(Reuters) – Vaccine manufacturers will be indemnified in Europe if their COVID-19 shots cause unexpected side effects, an industry official said on Tuesday, urging European regulators to set up more predictable systems to compensate potential victims.
The European Commission has confidentiality clauses in agreements signed with AstraZeneca and Sanofi and negotiates similar terms with other companies for the pre-purchase of their potential vaccines.
Sue Middleton, Chair of the Board of Vaccines Europe, which represents the top vaccine. decision-makers, told a hearing in the European Parliament that in the event of unexpected adverse events, which may include unforeseen side effects, she understood that there was redress.
"The Commission or the Member States would mainly harm the companies against the costs of action following these allegations," she said, adding that these incidents were rare and that she had not seen all the contracts
A spokesman for the European Commission declined to comment specifically Ms Middleton's comments, but said that pre-emption agreements "allow Member States to harm the manufacturer for certain debts incurred under specific and strict conditions" but "responsibilities remain with companies."
Officials have said that partial legal protection offered by the EU has hindered pre-purchases in recent months and urged vaccine manufacturers to ask for more.
Consumer organizations and legislators insist that companies be responsible for all potential side effects.
The comments come after Russia told Reuters that they were so sure the vaccine was sure it would take responsibility for everything which would go wrong and leave the state-supported developers open to potentially expensive compensation claims.
The United States also offers full liability coverage to vaccine manufacturers as extensive disease inoculation is considered a bone of contention for society.
Ms. Middleton also demanded flawless compensation in all 27 EU states for COVID-1
The flawless system would reduce legal uncertainty and costs for businesses.
These systems also enable citizens to demand faster payments for damages following vaccinations or treatments, but the compensation is limited and is usually far below what can usually be awarded in a successful product liability case.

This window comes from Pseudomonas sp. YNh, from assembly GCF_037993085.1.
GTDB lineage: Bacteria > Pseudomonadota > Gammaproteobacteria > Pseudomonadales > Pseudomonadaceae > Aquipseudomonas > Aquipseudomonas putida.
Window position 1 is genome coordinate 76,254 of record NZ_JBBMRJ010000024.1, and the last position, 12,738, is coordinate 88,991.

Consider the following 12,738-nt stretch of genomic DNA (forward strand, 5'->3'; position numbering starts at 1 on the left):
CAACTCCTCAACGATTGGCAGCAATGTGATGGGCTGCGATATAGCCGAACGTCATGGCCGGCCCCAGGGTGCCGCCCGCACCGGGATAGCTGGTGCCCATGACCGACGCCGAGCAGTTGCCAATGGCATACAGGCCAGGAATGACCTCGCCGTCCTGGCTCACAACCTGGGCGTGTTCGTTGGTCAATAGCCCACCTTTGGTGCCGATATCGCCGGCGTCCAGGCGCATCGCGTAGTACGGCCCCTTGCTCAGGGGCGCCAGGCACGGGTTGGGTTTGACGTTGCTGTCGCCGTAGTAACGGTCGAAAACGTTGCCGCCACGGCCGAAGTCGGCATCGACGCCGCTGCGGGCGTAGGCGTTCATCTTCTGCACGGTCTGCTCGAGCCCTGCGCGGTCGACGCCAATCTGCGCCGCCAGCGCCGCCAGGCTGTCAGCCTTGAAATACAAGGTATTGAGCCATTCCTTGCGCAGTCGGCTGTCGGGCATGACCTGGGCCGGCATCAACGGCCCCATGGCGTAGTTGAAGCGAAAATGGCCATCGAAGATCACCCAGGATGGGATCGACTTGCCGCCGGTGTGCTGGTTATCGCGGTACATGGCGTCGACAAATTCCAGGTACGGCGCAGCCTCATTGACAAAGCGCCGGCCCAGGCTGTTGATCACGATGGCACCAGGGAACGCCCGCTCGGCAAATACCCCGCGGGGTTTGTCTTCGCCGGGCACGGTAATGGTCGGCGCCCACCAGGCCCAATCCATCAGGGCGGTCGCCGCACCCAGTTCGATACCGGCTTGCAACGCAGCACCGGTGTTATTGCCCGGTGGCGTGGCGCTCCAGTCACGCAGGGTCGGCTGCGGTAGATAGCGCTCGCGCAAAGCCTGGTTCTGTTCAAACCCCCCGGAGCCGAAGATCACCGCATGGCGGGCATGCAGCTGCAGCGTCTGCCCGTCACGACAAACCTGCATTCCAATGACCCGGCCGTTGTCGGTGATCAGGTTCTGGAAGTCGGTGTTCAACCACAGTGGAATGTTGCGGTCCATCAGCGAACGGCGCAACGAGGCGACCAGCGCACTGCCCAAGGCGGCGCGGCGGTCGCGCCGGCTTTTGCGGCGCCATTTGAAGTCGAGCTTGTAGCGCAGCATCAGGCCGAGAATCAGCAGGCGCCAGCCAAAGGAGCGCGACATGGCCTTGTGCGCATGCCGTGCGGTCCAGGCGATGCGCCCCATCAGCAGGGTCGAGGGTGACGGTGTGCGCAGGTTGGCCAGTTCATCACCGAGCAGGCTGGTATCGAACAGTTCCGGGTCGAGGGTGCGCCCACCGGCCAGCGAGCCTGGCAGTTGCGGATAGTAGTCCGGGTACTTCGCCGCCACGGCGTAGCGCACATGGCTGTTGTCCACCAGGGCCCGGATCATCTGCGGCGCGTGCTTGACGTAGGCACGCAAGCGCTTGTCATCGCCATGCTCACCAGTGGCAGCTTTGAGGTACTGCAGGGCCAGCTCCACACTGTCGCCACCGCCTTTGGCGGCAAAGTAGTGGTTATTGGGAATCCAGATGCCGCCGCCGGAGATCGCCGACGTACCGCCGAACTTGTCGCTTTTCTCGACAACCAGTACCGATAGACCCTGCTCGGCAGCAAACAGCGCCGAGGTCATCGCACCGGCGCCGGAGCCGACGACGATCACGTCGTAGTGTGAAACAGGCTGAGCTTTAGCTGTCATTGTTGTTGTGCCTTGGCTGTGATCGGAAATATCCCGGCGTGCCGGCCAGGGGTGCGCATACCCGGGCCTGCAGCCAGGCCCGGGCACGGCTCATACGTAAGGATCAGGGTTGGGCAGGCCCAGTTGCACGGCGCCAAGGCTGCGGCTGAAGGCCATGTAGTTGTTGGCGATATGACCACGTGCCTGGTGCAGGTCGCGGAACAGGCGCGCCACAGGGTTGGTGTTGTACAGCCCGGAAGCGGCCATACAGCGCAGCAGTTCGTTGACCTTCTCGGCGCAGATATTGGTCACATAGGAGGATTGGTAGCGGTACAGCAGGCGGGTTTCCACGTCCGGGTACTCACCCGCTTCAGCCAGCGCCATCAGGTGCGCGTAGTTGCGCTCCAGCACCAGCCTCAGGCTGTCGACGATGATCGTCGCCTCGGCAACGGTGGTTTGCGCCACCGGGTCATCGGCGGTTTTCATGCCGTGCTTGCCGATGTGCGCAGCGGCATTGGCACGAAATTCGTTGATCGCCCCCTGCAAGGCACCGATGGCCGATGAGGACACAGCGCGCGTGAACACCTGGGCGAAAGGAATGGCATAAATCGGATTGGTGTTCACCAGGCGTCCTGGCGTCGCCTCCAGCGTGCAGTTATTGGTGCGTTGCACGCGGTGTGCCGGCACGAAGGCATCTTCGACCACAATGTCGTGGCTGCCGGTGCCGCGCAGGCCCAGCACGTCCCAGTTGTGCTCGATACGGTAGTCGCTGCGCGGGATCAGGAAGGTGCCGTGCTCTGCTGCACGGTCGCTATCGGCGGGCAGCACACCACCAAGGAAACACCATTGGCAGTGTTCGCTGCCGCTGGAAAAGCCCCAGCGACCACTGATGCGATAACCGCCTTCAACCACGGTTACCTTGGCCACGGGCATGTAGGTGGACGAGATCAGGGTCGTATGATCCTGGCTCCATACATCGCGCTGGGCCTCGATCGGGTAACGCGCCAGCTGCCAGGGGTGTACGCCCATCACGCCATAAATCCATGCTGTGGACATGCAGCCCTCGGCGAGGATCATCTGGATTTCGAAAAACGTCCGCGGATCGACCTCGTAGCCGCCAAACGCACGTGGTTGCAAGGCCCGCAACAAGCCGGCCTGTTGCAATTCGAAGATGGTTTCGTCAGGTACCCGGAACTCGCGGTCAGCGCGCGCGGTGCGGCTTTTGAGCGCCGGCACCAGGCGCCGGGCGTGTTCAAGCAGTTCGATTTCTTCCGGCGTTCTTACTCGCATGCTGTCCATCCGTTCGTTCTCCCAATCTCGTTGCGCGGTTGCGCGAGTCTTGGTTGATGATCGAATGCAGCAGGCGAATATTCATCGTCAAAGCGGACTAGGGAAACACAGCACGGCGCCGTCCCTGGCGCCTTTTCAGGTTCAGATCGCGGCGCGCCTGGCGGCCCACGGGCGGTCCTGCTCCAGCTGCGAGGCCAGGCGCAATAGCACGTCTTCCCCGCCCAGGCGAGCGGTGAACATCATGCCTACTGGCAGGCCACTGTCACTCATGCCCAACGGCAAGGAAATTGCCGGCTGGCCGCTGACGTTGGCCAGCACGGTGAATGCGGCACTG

The World Health Organization has made it clear to countries interested in joining its COVAX vaccine facility that pharmaceutical companies can apply flawlessly. It has not committed itself to opposing them in negotiations with vaccine manufacturers.
No COVID-19 vaccine has yet been approved in Europe, with clinical trials underway. But contacts between vaccine manufacturers and regulators are ongoing to speed up possible authorizations.
WHO lists 38 candidate vaccines in late-stage trials, including those from China and Russia. Another 149 are under preclinical evaluation.
"Since the beginning of September, the EMA has been in contact with developers of 38 potential COVID-19 vaccines," said Fergus Sweeney, Head of Clinical Studies and Manufacturing Working Group at the European Medicines Agency. , told EU lawmakers.
During a faster "rolling review", vaccine manufacturers can share data with the EMA about their trials as they occur, so that shots can be approved more quickly when all data is available.
No rolling review has yet begun with vaccines, Sweeney said, adding that the agency expected them to begin in the coming weeks. The EMA must approve vaccines before they can be used in the EU.
More news about insurance and risk management about the coronavirus crisis here.